Understanding Cybersecurity Threats in Law Practice

Organized, financially motivated hackers have turned their attention on the latest soft target: law firms. Even before the Panama Papers leak, a number of high-profile breaches put the legal profession on notice.

Why do hackers target law offices in cybersecurity attacks? Because they house some of the most sensitive information in the world. Although some savvy companies have established honey pots full of false data to mislead and misdirect cyber hackers, law offices typically lack such decoys. In fact, the honesty fostered by attorney-client privilege means law offices frequently guard information that is both very sensitive and quite authentic. “Hackers know they are probably getting the real deal,” says Vincent Polley, president of KnowConnect PLLC and co-editor of the ABA Cybersecurity Handbook.“That means the information hackers do find [in law firm systems] is going to be even higher value than they might otherwise get.”

It’s the 21st century equivalent of raiding Fort Knox. “What is a law firm’s wealth? Proprietary information. Its clients’ secrets,” says Christopher F. Smith, director, cybersecurity strategy at SAS. “To a hacker, information is money. That’s why law firms make such alluring targets.”

Below are some guidelines to better understand cybersecurity threats and attacks and coping with the situation.

Guidelines to Understanding Cybersecurity Threats

Remember that no one has solved the problem.

“Even Big Law has problems here,” Polley says. Because size dictates both the kind of threat and the type of countermeasures available to practitioners, the ABA Cybersecurity Handbook structures many of its recommendations along the lines of small, medium, and large firms.

Accept responsibility and commit resources.

It’s long past time for the profession to accept that cybersecurity should be a priority. Polley proposes that ultimate responsibility for a firm’s cybersecurity should reside with a sole partner, who is capable of coordinating efforts among in-house IT and external experts. “This is not just an IT question. We recommend that a senior lawyer in any law firm become responsible for managing the cybersecurity practices of the firm,” he says. “If a committee of three or four people share responsibility, then nobody really has it.”

Understand that the threats are growing.

The ABA Cybersecurity Handbook was published in 2013 to help law firms protect themselves and their clients, but threats continue to mount. “There’s reason to expect than many firms, if not most or all, have been attacked, and that many, most, or all have been compromised,” Polley says. “The threat environment has just gotten worse over the last three years.”

The ABA Cybersecurity Legal Task Force maintains a handy portal summarizing ABA guidelines and resolutions which inform and enforce ABA policy for the profession. The ABA House of Delegates now routinely considers and passes resolutions on cybersecurity policy, but the five key principles originally established in 2012 set the framework for what practitioners should observe as a bare minimum. The Principles articulate that the legal profession has a “deep responsibility” in the ongoing security struggle. “Among other things, lawyers need to stay abreast of technology, and ignoring cybersecurity could be a violation of professional responsibility rules,” Polley says.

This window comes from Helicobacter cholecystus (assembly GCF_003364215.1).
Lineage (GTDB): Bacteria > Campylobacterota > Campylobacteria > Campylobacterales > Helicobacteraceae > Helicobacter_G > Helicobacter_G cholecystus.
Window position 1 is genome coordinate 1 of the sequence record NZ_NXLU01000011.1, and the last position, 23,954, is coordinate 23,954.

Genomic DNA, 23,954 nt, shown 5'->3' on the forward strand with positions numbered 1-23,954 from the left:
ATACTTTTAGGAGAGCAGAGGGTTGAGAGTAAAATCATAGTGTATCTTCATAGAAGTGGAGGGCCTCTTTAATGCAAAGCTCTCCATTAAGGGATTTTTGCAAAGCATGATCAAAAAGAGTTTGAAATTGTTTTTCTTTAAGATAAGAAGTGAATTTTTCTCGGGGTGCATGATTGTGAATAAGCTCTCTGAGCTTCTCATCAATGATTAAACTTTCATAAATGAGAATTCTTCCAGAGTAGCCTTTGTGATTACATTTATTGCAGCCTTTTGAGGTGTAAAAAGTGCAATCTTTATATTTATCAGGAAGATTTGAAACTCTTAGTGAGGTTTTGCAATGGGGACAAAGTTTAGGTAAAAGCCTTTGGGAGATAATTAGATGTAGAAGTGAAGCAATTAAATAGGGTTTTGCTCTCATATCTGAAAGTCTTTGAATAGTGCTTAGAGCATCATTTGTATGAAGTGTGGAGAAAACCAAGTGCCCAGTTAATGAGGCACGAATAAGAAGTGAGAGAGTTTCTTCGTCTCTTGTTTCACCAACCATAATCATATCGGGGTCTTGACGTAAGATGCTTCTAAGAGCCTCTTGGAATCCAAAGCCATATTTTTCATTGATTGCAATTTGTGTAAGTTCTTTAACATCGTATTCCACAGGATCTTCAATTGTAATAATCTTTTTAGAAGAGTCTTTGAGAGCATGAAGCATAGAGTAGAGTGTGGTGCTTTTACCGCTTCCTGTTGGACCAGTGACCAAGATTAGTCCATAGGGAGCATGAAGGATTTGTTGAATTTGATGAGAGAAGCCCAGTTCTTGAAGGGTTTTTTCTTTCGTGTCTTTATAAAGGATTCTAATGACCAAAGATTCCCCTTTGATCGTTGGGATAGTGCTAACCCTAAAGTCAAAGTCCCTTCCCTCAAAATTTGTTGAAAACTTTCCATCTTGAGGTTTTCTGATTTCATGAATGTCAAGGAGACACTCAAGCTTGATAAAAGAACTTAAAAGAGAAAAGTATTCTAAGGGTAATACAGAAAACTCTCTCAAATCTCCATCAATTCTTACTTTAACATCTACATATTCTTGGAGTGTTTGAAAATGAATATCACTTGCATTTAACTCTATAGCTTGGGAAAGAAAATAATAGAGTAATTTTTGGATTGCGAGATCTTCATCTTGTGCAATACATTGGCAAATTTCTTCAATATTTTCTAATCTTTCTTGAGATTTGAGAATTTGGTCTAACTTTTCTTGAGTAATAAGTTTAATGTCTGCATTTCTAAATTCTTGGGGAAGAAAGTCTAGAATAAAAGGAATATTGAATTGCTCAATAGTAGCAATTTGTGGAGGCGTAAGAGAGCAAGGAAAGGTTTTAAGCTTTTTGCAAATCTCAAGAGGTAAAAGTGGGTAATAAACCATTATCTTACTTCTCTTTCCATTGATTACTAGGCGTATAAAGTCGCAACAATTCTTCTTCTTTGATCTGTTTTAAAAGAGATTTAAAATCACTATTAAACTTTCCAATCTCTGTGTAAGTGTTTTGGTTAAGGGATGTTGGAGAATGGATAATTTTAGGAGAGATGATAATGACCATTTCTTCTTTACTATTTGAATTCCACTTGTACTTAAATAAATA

Accept that cybersecurity is imperfect.

“Even the best enterprise security won’t keep the bad guys out 100% of the time,” Smith says. The only approach that is both financially viable and will keep you sane is to prioritize. Highly sensitive information, such as corporate mergers and acquisitions, needs the tightest locks. But not all client communications can or will receive the same level of protection.

“You want to do what’s competitively reasonable. You don’t want to spend 20 percent of your management time pursuing unattainably perfect cybersecurity when your peers are spending five percent,” Polley says.

Use physical controls.

In the face of cybersecurity attacks, remember that threats come from person-to-person contact as well. Social engineering tactics to trick insiders out of information and credentials are as old as fraud itself, but take on new faces with phishing attacks. “Attackers will always take the path of least resistance. That can mean getting a job at a janitorial service and rifling through files that are not locked up, or it can mean going after insider employees, or your laptops,” says Thomas Dye, partner with Feldman Gale.

Make sure your staff understands that all information is on a need-to-know basis only. Consider the practice of auto-locking computers, laptops, and even smartphones after periods of inactivity and security all computers every evening.

Find outside counsel with relevant experience.

Whether it’s for a compliance audit or for damage control, look for outside counsel that understands cybersecurity from both a legal and technical point of view. “You want the outside lawyer to be familiar with breach notification statutes and have handled that work in the past, but more particularly, you want that lawyer to be conversant with technology,” Polley says.

Outside counsel should have a deep understanding encryption and security practices, and to be comfortable exchanging information with IT professionals. Specialists can dedicate time to continuing education that a generalist can’t. “Attorneys who do not practice in this area are not aware of the new statutes and regulations being passed around the country at both a federal and state level,” Dye says.

Do you need help assessing your cybersecurity threats in your law office? Contact one of our locations today to discuss how we can help you combat and prepare for any potential cybersecurity attacks.

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